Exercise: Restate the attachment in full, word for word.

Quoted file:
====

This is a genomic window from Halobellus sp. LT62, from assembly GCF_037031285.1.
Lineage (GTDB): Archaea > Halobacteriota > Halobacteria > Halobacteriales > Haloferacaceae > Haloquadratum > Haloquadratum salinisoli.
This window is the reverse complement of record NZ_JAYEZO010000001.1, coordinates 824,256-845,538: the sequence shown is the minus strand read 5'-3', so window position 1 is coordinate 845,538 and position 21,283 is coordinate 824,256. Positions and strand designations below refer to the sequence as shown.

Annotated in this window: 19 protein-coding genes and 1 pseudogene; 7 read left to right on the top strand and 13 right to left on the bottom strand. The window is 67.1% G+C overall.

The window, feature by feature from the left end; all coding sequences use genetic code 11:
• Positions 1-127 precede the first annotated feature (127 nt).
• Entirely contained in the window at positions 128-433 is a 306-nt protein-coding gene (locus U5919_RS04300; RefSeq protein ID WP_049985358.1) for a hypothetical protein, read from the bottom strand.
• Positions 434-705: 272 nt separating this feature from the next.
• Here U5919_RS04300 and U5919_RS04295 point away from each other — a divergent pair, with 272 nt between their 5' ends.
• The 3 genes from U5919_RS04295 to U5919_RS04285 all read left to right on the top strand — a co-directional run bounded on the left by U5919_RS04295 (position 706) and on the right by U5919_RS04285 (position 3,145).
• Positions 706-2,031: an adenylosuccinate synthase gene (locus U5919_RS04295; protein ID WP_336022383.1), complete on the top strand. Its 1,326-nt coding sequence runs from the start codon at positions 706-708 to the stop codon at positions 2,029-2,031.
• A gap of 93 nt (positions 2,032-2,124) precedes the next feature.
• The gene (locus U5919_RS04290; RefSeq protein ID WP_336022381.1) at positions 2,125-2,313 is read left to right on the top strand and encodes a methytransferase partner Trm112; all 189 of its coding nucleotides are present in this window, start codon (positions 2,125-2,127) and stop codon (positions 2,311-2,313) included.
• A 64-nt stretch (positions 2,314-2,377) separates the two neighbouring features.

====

This is a genomic window from Halobellus sp. LT62, from assembly GCF_037031285.1.
Lineage (GTDB): Archaea > Halobacteriota > Halobacteria > Halobacteriales > Haloferacaceae > Haloquadratum > Haloquadratum salinisoli.
This window is the reverse complement of record NZ_JAYEZO010000001.1, coordinates 824,256-845,538: the sequence shown is the minus strand read 5'-3', so window position 1 is coordinate 845,538 and position 21,283 is coordinate 824,256. Positions and strand designations below refer to the sequence as shown.

Annotated in this window: 19 protein-coding genes and 1 pseudogene; 7 read left to right on the top strand and 13 right to left on the bottom strand. The window is 67.1% G+C overall.

The window, feature by feature from the left end; all coding sequences use genetic code 11:
• Positions 1-127 precede the first annotated feature (127 nt).
• Entirely contained in the window at positions 128-433 is a 306-nt protein-coding gene (locus U5919_RS04300; RefSeq protein ID WP_049985358.1) for a hypothetical protein, read from the bottom strand.
• Positions 434-705: 272 nt separating this feature from the next.
• Here U5919_RS04300 and U5919_RS04295 point away from each other — a divergent pair, with 272 nt between their 5' ends.
• The 3 genes from U5919_RS04295 to U5919_RS04285 all read left to right on the top strand — a co-directional run bounded on the left by U5919_RS04295 (position 706) and on the right by U5919_RS04285 (position 3,145).
• Positions 706-2,031: an adenylosuccinate synthase gene (locus U5919_RS04295; protein ID WP_336022383.1), complete on the top strand. Its 1,326-nt coding sequence runs from the start codon at positions 706-708 to the stop codon at positions 2,029-2,031.
• A gap of 93 nt (positions 2,032-2,124) precedes the next feature.
• The gene (locus U5919_RS04290; RefSeq protein ID WP_336022381.1) at positions 2,125-2,313 is read left to right on the top strand and encodes a methytransferase partner Trm112; all 189 of its coding nucleotides are present in this window, start codon (positions 2,125-2,127) and stop codon (positions 2,311-2,313) included.
• A 64-nt stretch (positions 2,314-2,377) separates the two neighbouring features.